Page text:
Uncovering a clear and powerful correlation between an Indian girl’s level of body esteem, and her overall confidence and life satisfaction, 60% of Indian girls said that they feel pressured to be beautiful. This has showed to have had the largest impact on their overall life satisfaction. Establishing that Indian girls are aware of the negative impact that media portrayals of beauty have on their self-esteem; 71% of Indian girls think that very few women and girls look like the women and girls shown in advertisements, movies and television.

 
Demonstrating that a change in the perception around beauty is under way, Indian girls are using social media to break traditional definitions of beauty and are seeing the value in taking time out to care for themselves.
 

This sentiment was seen higher in India than other countries. Seventy one percent think that very few women and girls look like the women and girls shown in adverts, movies and television.

 

As a part of the Dove Self Esteem Project, this endeavour is aimed at helping the women of tomorrow develop a positive relationship with the way they look, raise their self-esteem and realize their full potential. Crossing geographical boundaries and perceptions, the project has reached more than 20 million lives across 139 countries since 2004.

 ">

Dove’s Low Self Esteem

By Medha Mukerji in Editor's Pick 27/01/2018

Indian girls are surprisingly found to have low levels of self-esteem and body confidence. In a Dove Girls and Beauty Confidence study, at ZEE Jaipur Literature Festival 2018

 

On 26th January, 2018 Dove engaged with writers, thinkers, politicians, journalists and popular cultural icons at the ZEE Jaipur Literature Festival 2018 as a part of their effort to promote awareness on body positivity and self-esteem.

 

Invoking discussions around beauty and confidence in India, Dove urged girls and women to share their voices on the state of body confidence in India.

Dove has a mission to ensure the next generation grows up enjoying a positive relationship with the way they look – helping young people raise their self-esteem and realise their full potential.

 

To encourage conversations that have a positive impact on women and girls and nurture future female leaders, Dove conducted a study called “Girls and Beauty Confidence in seven markets globally.

 

Dove Beauty

#doveselfesteem

 

  • Low self-esteem and body confidence prevails amongst Indian girls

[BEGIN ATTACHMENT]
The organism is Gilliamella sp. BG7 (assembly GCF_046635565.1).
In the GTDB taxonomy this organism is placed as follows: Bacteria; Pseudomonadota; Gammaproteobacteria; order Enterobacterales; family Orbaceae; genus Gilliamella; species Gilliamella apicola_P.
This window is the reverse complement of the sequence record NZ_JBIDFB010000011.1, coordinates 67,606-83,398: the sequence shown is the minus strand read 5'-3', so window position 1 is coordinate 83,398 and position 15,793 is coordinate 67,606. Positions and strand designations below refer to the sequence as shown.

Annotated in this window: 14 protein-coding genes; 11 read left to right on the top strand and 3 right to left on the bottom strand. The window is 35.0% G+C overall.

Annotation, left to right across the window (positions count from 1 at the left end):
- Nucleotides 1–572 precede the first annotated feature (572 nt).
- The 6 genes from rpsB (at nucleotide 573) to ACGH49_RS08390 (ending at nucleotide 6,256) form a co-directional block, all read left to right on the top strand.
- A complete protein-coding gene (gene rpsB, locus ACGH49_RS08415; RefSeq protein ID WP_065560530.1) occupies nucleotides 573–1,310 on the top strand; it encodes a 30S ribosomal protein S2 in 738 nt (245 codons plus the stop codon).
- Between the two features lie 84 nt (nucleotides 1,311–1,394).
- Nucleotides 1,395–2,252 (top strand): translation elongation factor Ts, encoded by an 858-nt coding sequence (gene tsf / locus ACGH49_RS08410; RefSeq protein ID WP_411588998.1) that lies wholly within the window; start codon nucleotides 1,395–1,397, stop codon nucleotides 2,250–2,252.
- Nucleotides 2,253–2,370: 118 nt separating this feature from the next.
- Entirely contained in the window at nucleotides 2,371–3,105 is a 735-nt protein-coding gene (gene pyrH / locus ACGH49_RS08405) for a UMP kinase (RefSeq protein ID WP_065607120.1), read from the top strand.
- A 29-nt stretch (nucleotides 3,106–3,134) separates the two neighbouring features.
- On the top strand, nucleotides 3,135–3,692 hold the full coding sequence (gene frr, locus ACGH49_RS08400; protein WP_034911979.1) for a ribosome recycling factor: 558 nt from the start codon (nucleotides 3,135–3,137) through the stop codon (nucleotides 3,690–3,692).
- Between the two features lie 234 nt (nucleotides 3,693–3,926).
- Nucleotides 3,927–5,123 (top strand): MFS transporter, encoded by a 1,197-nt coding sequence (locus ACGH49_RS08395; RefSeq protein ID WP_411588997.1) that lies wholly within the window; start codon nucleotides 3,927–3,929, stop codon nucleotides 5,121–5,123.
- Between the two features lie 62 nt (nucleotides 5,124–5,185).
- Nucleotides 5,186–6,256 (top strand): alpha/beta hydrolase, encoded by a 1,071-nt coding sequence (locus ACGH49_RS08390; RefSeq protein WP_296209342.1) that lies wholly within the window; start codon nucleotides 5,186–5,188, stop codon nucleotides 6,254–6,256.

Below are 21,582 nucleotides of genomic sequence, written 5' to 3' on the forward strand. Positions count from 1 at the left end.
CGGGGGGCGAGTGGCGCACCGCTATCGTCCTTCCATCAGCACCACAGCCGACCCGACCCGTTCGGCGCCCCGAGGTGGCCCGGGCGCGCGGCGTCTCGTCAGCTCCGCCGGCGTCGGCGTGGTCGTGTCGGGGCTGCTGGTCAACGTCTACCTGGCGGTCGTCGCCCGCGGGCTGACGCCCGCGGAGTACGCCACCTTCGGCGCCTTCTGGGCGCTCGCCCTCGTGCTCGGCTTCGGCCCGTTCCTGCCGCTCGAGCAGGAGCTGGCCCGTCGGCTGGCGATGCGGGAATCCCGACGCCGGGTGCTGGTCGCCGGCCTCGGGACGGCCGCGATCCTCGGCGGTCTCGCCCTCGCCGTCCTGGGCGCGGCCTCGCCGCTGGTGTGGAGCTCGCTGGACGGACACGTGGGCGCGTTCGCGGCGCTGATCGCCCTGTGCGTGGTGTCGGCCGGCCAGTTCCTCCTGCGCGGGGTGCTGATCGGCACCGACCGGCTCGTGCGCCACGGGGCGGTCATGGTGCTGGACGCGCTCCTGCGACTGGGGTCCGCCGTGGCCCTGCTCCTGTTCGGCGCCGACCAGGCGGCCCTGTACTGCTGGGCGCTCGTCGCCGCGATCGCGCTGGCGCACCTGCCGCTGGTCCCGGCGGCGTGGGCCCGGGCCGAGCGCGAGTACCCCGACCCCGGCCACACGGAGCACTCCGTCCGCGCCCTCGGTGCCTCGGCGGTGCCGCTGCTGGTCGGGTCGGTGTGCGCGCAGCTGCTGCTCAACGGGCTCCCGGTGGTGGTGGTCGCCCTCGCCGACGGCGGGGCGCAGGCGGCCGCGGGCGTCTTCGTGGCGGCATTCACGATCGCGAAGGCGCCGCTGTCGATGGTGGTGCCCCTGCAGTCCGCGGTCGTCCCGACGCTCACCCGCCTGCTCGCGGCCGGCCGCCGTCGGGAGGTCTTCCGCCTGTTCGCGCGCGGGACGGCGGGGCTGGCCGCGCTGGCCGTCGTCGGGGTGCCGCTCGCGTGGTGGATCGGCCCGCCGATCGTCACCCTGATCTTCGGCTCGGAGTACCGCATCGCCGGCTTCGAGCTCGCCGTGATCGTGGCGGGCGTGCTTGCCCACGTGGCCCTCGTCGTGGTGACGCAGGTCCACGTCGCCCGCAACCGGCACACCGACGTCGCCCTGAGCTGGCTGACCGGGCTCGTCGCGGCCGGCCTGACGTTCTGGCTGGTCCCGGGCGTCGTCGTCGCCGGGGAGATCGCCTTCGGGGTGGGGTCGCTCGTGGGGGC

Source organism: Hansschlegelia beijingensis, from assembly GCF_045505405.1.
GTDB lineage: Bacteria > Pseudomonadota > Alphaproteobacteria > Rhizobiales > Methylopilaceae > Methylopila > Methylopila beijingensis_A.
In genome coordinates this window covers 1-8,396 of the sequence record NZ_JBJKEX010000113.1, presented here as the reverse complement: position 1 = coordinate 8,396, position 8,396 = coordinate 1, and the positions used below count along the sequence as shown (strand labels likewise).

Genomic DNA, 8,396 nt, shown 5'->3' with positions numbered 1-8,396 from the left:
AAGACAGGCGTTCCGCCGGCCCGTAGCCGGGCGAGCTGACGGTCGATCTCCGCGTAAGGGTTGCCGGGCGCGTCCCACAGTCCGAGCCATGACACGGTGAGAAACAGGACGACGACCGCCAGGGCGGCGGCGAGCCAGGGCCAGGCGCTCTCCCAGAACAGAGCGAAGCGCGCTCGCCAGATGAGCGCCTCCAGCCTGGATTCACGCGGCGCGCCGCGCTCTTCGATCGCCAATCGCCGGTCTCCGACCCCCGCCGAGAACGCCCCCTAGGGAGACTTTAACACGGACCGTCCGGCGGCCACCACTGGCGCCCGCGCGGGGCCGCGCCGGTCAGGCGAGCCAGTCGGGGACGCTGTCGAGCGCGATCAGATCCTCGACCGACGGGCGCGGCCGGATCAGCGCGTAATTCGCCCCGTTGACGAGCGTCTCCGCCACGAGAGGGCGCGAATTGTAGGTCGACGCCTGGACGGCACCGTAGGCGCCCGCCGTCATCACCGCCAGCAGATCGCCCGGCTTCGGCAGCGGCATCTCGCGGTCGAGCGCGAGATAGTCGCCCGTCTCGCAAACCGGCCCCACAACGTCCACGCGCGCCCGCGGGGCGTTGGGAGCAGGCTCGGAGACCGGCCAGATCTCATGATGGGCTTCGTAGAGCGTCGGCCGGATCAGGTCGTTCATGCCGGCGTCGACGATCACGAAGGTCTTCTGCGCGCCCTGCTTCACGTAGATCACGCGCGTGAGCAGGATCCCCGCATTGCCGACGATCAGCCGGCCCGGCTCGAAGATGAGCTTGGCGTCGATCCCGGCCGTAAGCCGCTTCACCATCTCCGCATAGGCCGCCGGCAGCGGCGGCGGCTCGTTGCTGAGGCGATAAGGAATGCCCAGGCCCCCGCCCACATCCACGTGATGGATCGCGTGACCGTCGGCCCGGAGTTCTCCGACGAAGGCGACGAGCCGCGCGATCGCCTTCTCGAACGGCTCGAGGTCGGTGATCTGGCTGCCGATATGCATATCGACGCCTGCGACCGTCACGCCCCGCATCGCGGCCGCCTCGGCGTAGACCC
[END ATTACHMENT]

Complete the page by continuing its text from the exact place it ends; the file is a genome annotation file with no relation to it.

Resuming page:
Examining the impact of body esteem, pressures and confidence amongst girls, the research showed that 60% of Indian girls do not have high body esteem. It also reported that 65% girls will avoid important activities, such as engaging with friends and family and participating in activities outside of the house.

 

  • Sixty percent Indian girls said that they feel pressured to be beautiful

Uncovering a clear and powerful correlation between an Indian girl’s level of body esteem, and her overall confidence and life satisfaction, 60% of Indian girls said that they feel pressured to be beautiful. This has showed to have had the largest impact on their overall life satisfaction. Establishing that Indian girls are aware of the negative impact that media portrayals of beauty have on their self-esteem; 71% of Indian girls think that very few women and girls look like the women and girls shown in advertisements, movies and television.

 

  • Indian girls want change in the existing perceptions of beauty

Demonstrating that a change in the perception around beauty is under way, Indian girls are using social media to break traditional definitions of beauty and are seeing the value in taking time out to care for themselves.

 

This sentiment was seen higher in India than other countries. Seventy one percent think that very few women and girls look like the women and girls shown in adverts, movies and television.

 

As a part of the Dove Self Esteem Project, this endeavour is aimed at helping the women of tomorrow develop a positive relationship with the way they look, raise their self-esteem and realize their full potential. Crossing geographical boundaries and perceptions, the project has reached more than 20 million lives across 139 countries since 2004.